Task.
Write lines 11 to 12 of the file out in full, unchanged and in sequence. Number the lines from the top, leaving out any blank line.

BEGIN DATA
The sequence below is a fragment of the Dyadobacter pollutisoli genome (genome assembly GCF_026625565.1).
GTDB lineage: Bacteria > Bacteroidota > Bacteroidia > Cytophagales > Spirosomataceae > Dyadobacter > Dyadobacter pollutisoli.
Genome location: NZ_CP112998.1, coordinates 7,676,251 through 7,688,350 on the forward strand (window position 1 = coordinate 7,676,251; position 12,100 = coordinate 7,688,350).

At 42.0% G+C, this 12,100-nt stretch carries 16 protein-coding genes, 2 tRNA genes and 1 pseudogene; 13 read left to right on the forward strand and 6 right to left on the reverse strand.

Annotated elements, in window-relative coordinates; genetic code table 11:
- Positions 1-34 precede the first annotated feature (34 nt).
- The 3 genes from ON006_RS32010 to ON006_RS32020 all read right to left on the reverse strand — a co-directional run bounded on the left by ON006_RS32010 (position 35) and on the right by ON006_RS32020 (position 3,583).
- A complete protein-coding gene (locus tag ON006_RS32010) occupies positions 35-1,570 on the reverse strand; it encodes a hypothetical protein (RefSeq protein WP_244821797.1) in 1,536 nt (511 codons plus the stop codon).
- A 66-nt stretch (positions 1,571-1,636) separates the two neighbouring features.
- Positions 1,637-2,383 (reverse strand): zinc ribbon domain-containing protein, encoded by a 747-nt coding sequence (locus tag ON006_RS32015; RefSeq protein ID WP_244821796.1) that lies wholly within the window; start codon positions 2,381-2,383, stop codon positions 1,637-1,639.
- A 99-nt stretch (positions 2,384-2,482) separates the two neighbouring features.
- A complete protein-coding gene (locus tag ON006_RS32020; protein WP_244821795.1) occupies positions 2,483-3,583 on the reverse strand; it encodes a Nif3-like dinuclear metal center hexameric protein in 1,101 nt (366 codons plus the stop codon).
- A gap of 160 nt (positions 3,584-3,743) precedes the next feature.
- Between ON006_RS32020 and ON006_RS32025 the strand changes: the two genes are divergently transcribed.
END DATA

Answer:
- A 99-nt stretch (positions 2,384-2,482) separates the two neighbouring features.
- A complete protein-coding gene (locus tag ON006_RS32020; protein WP_244821795.1) occupies positions 2,483-3,583 on the reverse strand; it encodes a Nif3-like dinuclear metal center hexameric protein in 1,101 nt (366 codons plus the stop codon).